Within two months, Andy's satellite church swelled to 2,000 members.
Andy says his father was delighted. He started joking that the Stanleys would become a preaching dynasty. And both men began to share an "unspoken dream": that Andy would take the helm after his father's retirement. In Touch was no longer just a ministry; it was Andy's inheritance.
"I was the heir apparent," Andy says. "I know that he desired it."
Something, however, would drive father and son apart.
'I got that straight from the Lord'
Andy didn't know his parents' marriage was in trouble until he was in the 10th grade. Before then, he never saw his father or his mother argue or even disagree. Charles and Anna Stanley seemed to have the perfect relationship.
A year after his father appointed him to pastor a satellite church, he knew his parents' marriage was disintegrating. They had been to every counselor and doctor imaginable. Eventually, his mother moved out and stopped attending church with his father.
"People got used to it, and they quit asking about it," he says. "It happened so gradually."
Anna Stanley had made her own mark on the church -- and on her son.
"No matter what I did, I could come home and tell her," he says. "She never freaked out, never overreacted. She was always a very safe place."
The Rev. Louie Giglio, one of Andy's best friends growing up, still remembers some of the lessons Andy's mother taught at summer Bible camp.
"All of Andy's wisdom doesn't come from his dad," says Giglio, now senior pastor of Passion City Church in Atlanta and a founder of the Passion Movement, a popular outreach effort for young evangelicals. "She was incredibly insightful."
The quiet exit of Anna Stanley from the pews went public in June 1993 when she filed for divorce. Her action caused a sensation in Southern Baptist circles, where divorce is considered a sin by some based on a literal reading of the Bible. Some pastors shunned Charles; others publicly demanded that he step down. The scandal dragged on for years as the couple attempted to reconcile.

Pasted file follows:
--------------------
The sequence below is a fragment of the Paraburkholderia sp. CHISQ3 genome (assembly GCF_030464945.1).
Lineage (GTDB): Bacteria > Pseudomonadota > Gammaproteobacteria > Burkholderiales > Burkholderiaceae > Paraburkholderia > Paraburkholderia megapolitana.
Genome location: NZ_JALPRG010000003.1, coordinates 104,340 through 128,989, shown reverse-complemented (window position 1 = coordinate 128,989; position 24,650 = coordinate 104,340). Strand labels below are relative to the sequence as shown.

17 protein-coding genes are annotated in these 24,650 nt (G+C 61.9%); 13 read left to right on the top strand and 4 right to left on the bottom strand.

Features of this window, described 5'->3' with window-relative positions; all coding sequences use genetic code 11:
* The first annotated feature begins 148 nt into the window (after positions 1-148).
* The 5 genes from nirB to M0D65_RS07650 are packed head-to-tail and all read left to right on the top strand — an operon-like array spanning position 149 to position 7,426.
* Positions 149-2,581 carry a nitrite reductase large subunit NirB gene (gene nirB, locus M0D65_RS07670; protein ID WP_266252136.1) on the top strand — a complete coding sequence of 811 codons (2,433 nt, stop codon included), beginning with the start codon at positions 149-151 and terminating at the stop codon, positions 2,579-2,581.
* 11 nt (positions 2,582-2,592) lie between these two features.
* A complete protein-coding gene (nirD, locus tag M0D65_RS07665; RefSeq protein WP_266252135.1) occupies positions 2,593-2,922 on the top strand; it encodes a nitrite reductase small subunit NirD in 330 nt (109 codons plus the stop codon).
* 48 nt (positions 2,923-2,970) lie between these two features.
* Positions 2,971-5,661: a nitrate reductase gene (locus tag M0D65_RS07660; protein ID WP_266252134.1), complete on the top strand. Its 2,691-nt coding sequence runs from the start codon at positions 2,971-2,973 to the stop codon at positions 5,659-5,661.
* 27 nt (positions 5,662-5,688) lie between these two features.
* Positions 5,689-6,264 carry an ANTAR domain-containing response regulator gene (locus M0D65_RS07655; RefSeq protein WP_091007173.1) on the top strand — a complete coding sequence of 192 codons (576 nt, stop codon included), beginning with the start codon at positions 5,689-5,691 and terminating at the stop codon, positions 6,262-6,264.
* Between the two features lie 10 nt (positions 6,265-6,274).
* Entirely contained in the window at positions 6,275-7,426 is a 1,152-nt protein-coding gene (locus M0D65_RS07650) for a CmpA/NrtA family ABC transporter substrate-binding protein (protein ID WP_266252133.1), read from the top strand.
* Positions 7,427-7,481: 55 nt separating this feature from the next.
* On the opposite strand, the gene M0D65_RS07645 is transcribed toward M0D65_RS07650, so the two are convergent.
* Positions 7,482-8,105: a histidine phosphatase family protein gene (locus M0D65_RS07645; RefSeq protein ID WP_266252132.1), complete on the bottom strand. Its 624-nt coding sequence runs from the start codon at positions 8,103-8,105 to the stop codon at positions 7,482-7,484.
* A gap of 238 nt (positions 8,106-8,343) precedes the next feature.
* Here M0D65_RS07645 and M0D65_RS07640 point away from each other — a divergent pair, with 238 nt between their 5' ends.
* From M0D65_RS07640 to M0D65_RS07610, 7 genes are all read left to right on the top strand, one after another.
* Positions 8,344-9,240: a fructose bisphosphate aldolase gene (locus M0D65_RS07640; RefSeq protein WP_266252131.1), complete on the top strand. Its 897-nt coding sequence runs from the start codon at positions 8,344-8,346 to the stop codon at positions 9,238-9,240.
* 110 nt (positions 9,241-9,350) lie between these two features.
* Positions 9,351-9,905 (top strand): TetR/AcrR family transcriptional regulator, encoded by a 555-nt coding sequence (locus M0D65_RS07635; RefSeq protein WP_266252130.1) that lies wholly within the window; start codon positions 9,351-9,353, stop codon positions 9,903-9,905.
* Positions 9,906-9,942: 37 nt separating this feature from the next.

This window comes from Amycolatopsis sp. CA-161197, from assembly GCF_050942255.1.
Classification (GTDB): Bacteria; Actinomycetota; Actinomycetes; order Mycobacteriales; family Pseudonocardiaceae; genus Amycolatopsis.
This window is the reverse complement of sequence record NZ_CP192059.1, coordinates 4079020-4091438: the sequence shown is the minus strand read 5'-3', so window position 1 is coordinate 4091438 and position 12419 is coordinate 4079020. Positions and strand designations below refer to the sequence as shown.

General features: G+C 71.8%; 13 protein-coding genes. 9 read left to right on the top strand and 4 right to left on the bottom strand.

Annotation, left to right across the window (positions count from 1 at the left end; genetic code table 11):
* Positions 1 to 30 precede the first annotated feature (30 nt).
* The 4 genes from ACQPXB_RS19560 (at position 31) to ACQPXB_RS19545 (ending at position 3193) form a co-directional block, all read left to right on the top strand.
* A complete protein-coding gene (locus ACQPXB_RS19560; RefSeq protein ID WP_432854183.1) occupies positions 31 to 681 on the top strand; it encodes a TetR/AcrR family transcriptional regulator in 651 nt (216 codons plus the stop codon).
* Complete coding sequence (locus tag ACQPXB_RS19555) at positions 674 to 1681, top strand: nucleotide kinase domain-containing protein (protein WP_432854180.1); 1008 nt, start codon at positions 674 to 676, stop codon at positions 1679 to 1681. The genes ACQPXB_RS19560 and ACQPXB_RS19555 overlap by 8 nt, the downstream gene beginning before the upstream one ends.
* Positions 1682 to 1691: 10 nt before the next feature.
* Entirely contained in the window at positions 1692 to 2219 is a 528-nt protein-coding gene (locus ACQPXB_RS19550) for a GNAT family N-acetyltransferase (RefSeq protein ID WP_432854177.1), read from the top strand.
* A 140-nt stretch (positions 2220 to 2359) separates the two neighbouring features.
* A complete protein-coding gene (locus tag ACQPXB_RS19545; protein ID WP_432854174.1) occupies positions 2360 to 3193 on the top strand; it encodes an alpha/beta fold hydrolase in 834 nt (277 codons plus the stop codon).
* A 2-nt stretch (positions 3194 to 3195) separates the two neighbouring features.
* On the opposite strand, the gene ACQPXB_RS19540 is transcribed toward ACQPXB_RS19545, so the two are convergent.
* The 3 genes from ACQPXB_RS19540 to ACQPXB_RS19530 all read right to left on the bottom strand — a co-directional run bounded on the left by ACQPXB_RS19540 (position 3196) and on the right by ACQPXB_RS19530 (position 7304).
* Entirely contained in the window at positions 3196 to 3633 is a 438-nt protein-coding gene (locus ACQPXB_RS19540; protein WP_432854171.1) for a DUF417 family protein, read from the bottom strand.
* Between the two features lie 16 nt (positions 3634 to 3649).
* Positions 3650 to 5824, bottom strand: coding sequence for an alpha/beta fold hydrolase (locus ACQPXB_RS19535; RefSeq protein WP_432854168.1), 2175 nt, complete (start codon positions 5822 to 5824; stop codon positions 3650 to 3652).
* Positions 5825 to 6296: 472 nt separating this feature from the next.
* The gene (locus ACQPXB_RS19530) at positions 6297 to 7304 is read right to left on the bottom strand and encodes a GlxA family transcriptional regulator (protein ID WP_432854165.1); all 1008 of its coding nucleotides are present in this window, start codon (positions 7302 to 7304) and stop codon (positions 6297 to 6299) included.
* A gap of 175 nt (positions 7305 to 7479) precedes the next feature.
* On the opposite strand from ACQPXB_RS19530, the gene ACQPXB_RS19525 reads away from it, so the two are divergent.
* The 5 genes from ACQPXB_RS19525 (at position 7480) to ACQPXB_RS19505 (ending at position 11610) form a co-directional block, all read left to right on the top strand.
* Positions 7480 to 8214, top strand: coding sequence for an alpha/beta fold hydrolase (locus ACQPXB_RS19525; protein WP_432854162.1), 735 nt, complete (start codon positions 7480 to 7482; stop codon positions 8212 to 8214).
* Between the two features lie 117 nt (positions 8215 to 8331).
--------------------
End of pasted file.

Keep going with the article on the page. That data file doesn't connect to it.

In 1995, Anna Stanley explained why she wanted a divorce in a letter to her husband's church that was excerpted in the local newspaper, The Atlanta Journal-Constitution, in an article titled "Torn Asunder."
She said she had experienced "many years of discouraging disappointments and marital conflict. ... Charles, in effect, abandoned our marriage. He chose his priorities, and I have not been one of them."
The impending divorce didn't just threaten Charles' family; it jeopardized his ministry.
He had always preached unquestioning obedience to the Word of God. And wasn't Jesus clear about divorce in Gospel passages such as Luke 16:18: "Every one who divorces his wife and marries another commits adultery, and he who marries a woman divorced from her husband commits adultery."
New Testament passages such as those had prompted First Baptist to institute a policy that prevented divorced men from serving as pastors or deacons. What would the church do when its celebrity pastor -- the man who packed the pews and beamed First Baptist's name across the globe -- got a divorce?
Charles treated the calls for him to step down like he treated the punch in the jaw so long ago -- he didn't flinch. He said he would gladly work on his marriage but he wouldn't resign as pastor.
Gayle White, The Atlanta Journal-Constitution religion writer at the time, dug up a quote from the embattled pastor that explained his rationale and used it in her "Torn Asunder" article: